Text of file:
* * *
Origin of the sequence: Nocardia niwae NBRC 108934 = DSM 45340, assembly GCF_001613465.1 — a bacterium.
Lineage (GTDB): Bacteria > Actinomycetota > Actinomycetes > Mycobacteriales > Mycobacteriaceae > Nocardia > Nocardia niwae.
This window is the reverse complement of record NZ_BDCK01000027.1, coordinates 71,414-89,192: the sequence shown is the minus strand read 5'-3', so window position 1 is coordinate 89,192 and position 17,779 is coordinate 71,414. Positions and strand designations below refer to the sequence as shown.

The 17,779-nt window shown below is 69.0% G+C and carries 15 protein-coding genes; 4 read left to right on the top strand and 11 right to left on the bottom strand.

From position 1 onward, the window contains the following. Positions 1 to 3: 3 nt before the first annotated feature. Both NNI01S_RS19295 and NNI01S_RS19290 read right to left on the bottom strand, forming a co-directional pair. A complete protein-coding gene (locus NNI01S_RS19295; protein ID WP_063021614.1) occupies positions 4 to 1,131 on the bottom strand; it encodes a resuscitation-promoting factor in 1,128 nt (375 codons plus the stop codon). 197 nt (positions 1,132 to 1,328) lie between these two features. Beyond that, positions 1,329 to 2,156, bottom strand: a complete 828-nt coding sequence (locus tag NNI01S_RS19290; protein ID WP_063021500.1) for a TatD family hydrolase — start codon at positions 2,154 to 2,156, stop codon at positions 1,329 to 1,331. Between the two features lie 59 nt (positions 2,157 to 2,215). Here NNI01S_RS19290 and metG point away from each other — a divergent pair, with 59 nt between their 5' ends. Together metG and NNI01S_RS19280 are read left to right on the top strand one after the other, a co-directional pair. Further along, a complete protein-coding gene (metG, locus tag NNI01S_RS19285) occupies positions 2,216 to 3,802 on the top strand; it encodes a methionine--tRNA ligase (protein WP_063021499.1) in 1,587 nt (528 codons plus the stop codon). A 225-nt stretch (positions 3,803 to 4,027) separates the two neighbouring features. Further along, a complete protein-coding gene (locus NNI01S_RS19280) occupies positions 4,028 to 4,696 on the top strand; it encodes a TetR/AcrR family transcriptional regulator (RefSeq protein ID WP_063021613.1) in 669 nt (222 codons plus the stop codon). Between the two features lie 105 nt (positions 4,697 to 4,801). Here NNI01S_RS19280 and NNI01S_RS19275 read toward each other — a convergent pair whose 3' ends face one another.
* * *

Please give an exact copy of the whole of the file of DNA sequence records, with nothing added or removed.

Origin of the sequence: Nocardia niwae NBRC 108934 = DSM 45340, assembly GCF_001613465.1 — a bacterium.
Lineage (GTDB): Bacteria > Actinomycetota > Actinomycetes > Mycobacteriales > Mycobacteriaceae > Nocardia > Nocardia niwae.
This window is the reverse complement of record NZ_BDCK01000027.1, coordinates 71,414-89,192: the sequence shown is the minus strand read 5'-3', so window position 1 is coordinate 89,192 and position 17,779 is coordinate 71,414. Positions and strand designations below refer to the sequence as shown.

The 17,779-nt window shown below is 69.0% G+C and carries 15 protein-coding genes; 4 read left to right on the top strand and 11 right to left on the bottom strand.

From position 1 onward, the window contains the following. Positions 1 to 3: 3 nt before the first annotated feature. Both NNI01S_RS19295 and NNI01S_RS19290 read right to left on the bottom strand, forming a co-directional pair. A complete protein-coding gene (locus NNI01S_RS19295; protein ID WP_063021614.1) occupies positions 4 to 1,131 on the bottom strand; it encodes a resuscitation-promoting factor in 1,128 nt (375 codons plus the stop codon). 197 nt (positions 1,132 to 1,328) lie between these two features. Beyond that, positions 1,329 to 2,156, bottom strand: a complete 828-nt coding sequence (locus tag NNI01S_RS19290; protein ID WP_063021500.1) for a TatD family hydrolase — start codon at positions 2,154 to 2,156, stop codon at positions 1,329 to 1,331. Between the two features lie 59 nt (positions 2,157 to 2,215). Here NNI01S_RS19290 and metG point away from each other — a divergent pair, with 59 nt between their 5' ends. Together metG and NNI01S_RS19280 are read left to right on the top strand one after the other, a co-directional pair. Further along, a complete protein-coding gene (metG, locus tag NNI01S_RS19285) occupies positions 2,216 to 3,802 on the top strand; it encodes a methionine--tRNA ligase (protein WP_063021499.1) in 1,587 nt (528 codons plus the stop codon). A 225-nt stretch (positions 3,803 to 4,027) separates the two neighbouring features. Further along, a complete protein-coding gene (locus NNI01S_RS19280) occupies positions 4,028 to 4,696 on the top strand; it encodes a TetR/AcrR family transcriptional regulator (RefSeq protein ID WP_063021613.1) in 669 nt (222 codons plus the stop codon). Between the two features lie 105 nt (positions 4,697 to 4,801). Here NNI01S_RS19280 and NNI01S_RS19275 read toward each other — a convergent pair whose 3' ends face one another.